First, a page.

Even though Nevada is usually thought of as another typical desert state like Utah and Arizona, geologically it is very different.  Nevada contains none of the vast Colorado Plateau, which stretches over four states with its great sandstone outcrops that are perfect for making arches.  Instead, it is almost entirely within the Great Basin, a giant area ringed with mountains, where no rivers can ever reach the sea.  But numerous small but picturesque arches are found in the Valley of Fire State Park near Las Vegas.  And the Great Basin National Park contains a spectacular and rare limestone arch. 


Lexington Arch -- Great Basin National Park
One of the world's most imposing limestone arches, the Lexington Arch seems to be where it is for no good reason at all, standing high and mighty far above the plain below  Some think it was once the opening to a cave, since typical cavern flowstone has been found below the arch -- but there is nothing on the other side of the arch but a drop-off.  Some even say it is a natural bridge, even though it is very high above the little canyon stream nearby.  We may not ever figure it out for sure, but one thing is sure -- it's the grandest arch in Nevada, and one of the most unique in all the west.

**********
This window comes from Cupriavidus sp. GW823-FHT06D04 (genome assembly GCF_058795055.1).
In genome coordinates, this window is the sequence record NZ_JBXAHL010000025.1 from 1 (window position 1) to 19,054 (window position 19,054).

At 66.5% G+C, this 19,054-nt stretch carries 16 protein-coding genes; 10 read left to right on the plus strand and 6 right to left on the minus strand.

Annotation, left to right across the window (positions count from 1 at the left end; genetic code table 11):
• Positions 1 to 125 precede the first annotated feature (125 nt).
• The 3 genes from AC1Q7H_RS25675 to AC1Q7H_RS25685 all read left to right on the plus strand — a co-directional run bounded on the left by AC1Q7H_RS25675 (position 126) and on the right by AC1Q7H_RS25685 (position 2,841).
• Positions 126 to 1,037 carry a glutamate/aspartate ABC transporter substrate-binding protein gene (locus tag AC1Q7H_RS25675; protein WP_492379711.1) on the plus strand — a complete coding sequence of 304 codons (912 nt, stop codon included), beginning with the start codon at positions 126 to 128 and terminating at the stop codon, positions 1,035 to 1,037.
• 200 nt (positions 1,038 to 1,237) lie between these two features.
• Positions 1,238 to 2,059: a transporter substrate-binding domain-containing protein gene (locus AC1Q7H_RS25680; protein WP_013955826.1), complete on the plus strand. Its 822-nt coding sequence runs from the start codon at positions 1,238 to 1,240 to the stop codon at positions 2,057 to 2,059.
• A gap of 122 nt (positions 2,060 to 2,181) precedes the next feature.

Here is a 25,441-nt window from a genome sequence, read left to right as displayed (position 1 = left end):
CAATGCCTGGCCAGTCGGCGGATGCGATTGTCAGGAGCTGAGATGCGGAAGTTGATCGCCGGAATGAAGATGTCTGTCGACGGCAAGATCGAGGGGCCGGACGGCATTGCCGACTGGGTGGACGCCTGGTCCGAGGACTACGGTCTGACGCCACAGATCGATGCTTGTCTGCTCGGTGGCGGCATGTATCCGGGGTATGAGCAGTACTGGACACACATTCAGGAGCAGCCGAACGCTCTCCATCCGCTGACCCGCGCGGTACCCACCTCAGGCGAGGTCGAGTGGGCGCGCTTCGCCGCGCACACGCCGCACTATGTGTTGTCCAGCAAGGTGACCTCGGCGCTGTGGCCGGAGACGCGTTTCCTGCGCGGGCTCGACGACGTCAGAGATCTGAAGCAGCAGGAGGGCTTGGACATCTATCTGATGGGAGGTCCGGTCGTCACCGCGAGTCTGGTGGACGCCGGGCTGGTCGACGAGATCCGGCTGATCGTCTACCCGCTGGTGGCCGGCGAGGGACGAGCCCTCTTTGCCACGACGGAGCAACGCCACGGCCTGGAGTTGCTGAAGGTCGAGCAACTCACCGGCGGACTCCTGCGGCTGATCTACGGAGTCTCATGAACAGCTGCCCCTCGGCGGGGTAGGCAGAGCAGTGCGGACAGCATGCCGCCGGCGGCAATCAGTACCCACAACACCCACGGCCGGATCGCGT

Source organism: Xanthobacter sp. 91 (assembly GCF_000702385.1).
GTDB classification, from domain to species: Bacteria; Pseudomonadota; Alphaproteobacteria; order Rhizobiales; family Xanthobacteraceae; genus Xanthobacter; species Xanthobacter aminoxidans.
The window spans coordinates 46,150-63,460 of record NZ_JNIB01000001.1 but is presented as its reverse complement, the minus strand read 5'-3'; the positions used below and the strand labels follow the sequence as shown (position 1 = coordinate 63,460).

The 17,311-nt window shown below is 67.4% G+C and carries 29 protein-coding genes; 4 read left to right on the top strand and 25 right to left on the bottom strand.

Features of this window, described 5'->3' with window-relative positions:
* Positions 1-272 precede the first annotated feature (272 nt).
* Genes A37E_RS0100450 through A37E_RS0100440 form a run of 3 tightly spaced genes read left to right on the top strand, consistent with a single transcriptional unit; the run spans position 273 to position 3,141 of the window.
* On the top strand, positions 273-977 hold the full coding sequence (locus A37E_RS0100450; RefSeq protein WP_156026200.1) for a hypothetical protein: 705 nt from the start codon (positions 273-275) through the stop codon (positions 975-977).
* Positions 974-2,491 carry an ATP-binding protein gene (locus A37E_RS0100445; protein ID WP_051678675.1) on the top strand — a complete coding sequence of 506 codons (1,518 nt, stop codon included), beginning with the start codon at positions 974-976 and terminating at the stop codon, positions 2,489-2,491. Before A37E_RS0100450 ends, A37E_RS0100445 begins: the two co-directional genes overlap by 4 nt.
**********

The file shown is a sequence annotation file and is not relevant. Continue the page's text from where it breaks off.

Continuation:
Lava Bubble -- Valley of Fire State Park
     Sometimes the view from an arch is more impressive than the arch itself.  This is one of many tiny, picturesque, unnamed arches in the park.  The rock was shaped like an igloo, and this is the window you crawl through to get inside.  I used a flash here on the inside of the window, but the view outside is natural color -- the color of the rock at sunset is how the park got its name.


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